Kigali, Rwanda — Like nuns everywhere, the Benebikira Sisters, the oldest indigenous congregation in Rwanda, have sisters who are teachers, nurses, pharmacists, formators and administrators. But they also have religious with a unique title: Sister Listeners.
"The genocide created many problems, some people don't want to live because of what happened," said Sr. Marie Venantie Nyirabaganwa, the general superior of the Benebikira Sisters and the head of Association des Supérieurs Majeurs du Rwanda, the national umbrella group for men and women religious.
The 1994 Rwandan genocide, when up to a million people were killed during 100 days of fighting and in the chaos before and afterward, lurks under the surface of every interaction, even though 23 years have passed since the killers laid down their machetes.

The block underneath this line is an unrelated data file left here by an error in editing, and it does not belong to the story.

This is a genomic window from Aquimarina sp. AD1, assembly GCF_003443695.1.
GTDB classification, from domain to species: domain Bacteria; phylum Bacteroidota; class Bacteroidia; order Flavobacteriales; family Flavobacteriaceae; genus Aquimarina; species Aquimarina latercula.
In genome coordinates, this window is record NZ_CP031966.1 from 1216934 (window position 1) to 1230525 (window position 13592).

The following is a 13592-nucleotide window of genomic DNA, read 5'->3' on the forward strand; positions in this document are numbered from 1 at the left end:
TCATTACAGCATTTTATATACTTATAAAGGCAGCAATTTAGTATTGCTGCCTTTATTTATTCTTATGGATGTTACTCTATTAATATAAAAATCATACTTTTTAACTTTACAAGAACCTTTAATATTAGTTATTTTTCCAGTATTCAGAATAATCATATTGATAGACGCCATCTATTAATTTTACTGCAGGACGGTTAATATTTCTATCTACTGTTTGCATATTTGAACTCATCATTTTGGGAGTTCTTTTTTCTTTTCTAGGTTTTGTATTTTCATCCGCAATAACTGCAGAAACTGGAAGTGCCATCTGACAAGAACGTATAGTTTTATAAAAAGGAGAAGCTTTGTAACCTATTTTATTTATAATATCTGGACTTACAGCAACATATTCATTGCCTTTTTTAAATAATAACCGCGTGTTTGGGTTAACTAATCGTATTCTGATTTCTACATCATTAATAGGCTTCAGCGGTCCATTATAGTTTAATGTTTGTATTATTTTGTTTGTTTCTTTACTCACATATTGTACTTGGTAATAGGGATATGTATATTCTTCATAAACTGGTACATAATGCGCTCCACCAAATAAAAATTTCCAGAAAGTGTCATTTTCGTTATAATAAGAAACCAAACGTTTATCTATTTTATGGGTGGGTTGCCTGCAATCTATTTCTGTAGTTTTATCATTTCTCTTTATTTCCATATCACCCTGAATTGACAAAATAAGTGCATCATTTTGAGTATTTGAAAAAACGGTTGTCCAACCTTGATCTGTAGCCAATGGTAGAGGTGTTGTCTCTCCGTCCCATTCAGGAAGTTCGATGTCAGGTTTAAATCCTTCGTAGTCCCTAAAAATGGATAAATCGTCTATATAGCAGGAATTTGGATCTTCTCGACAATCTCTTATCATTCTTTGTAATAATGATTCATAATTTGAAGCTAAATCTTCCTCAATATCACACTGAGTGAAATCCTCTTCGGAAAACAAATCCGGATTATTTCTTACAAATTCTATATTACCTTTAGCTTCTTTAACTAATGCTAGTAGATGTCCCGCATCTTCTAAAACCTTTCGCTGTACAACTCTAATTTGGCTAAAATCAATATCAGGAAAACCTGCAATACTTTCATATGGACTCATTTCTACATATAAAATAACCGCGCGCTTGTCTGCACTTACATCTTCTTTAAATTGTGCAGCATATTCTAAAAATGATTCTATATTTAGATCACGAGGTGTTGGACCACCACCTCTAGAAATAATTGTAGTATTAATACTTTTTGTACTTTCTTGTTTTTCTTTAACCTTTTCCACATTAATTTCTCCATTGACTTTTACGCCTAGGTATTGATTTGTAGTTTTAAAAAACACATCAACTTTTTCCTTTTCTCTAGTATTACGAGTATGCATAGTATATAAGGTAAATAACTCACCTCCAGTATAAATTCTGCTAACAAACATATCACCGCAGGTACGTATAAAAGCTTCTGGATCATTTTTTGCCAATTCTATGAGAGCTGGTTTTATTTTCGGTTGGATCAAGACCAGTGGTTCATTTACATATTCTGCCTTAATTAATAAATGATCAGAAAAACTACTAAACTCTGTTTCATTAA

The country has successfully emerged from some of the physical devastation after the genocide, the economy growing at impressive rates. Skyscrapers reach towards the heavens in the capital of Kigali and well-paved roads crisscross most of the countryside.
Now the country is perched in a delicate balance, as the people try to honor the memory of those killed while firmly looking toward the future. This balancing act comes into focus each year on April 7, the anniversary of the day the genocide started. It marks the beginning of a three-month period when the country turns inward to remember.
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